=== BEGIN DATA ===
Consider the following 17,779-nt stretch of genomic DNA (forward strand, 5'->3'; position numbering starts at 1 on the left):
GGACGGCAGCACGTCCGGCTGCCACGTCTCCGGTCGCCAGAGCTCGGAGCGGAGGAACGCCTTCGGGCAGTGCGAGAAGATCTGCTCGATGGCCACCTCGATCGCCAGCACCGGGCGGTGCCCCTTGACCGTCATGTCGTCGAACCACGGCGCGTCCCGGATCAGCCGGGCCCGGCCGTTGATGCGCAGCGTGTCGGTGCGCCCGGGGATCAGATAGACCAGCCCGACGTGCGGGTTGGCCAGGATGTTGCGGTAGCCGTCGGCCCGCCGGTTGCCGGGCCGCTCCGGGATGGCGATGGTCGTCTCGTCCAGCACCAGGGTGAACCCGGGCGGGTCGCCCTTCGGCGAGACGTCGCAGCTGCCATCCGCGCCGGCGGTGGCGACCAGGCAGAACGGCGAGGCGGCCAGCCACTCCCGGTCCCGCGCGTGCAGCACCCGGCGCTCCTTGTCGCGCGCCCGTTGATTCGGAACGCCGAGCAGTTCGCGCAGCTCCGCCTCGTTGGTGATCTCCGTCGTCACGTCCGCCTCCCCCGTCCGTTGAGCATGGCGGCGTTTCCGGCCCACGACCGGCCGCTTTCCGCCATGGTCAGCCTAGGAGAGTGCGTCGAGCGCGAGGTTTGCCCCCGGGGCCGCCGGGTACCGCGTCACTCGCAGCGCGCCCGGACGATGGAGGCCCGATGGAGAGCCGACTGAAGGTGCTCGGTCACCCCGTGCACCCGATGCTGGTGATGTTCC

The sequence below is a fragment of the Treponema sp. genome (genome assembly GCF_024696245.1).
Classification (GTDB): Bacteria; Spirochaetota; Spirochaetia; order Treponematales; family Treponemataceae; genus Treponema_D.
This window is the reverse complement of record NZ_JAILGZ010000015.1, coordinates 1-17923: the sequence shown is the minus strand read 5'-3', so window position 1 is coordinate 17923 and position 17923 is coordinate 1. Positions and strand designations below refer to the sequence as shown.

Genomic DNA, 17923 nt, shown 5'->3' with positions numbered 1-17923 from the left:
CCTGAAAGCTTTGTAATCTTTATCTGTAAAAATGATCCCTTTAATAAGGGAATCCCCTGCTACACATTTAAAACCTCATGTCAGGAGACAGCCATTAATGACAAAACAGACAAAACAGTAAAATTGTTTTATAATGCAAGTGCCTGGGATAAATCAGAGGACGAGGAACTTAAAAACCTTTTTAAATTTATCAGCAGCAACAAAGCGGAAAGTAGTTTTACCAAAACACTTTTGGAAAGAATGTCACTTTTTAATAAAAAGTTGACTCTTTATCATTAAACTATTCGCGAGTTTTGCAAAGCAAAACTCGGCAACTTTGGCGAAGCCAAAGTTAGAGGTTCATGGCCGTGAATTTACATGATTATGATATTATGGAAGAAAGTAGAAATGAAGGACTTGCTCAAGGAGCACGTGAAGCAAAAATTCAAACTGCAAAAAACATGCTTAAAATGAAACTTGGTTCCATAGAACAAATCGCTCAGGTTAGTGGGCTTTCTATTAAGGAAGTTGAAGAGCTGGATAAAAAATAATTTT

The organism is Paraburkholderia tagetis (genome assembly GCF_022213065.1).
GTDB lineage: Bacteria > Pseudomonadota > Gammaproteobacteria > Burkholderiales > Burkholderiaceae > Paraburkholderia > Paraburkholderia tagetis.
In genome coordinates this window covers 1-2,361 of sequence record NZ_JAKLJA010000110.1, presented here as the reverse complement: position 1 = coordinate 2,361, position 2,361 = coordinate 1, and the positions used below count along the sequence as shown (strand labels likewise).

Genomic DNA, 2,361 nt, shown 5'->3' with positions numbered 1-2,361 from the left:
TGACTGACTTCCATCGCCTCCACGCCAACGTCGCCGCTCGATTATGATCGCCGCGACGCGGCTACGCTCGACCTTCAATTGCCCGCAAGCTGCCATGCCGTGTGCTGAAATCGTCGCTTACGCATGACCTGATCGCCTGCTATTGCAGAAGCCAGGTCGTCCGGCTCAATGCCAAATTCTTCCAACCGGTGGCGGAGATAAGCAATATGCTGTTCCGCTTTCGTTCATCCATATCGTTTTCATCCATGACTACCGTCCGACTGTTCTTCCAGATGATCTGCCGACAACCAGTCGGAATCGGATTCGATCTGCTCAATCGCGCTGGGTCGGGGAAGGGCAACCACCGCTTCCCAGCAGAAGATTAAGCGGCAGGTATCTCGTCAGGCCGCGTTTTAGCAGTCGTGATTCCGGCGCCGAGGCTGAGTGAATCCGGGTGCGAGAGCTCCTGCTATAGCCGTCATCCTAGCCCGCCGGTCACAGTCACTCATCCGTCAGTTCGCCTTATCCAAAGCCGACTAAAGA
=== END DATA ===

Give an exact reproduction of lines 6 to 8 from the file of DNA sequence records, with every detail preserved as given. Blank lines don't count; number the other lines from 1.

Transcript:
Genomic DNA, 17923 nt, shown 5'->3' with positions numbered 1-17923 from the left:
CCTGAAAGCTTTGTAATCTTTATCTGTAAAAATGATCCCTTTAATAAGGGAATCCCCTGCTACACATTTAAAACCTCATGTCAGGAGACAGCCATTAATGACAAAACAGACAAAACAGTAAAATTGTTTTATAATGCAAGTGCCTGGGATAAATCAGAGGACGAGGAACTTAAAAACCTTTTTAAATTTATCAGCAGCAACAAAGCGGAAAGTAGTTTTACCAAAACACTTTTGGAAAGAATGTCACTTTTTAATAAAAAGTTGACTCTTTATCATTAAACTATTCGCGAGTTTTGCAAAGCAAAACTCGGCAACTTTGGCGAAGCCAAAGTTAGAGGTTCATGGCCGTGAATTTACATGATTATGATATTATGGAAGAAAGTAGAAATGAAGGACTTGCTCAAGGAGCACGTGAAGCAAAAATTCAAACTGCAAAAAACATGCTTAAAATGAAACTTGGTTCCATAGAACAAATCGCTCAGGTTAGTGGGCTTTCTATTAAGGAAGTTGAAGAGCTGGATAAAAAATAATTTT

The organism is Paraburkholderia tagetis (genome assembly GCF_022213065.1).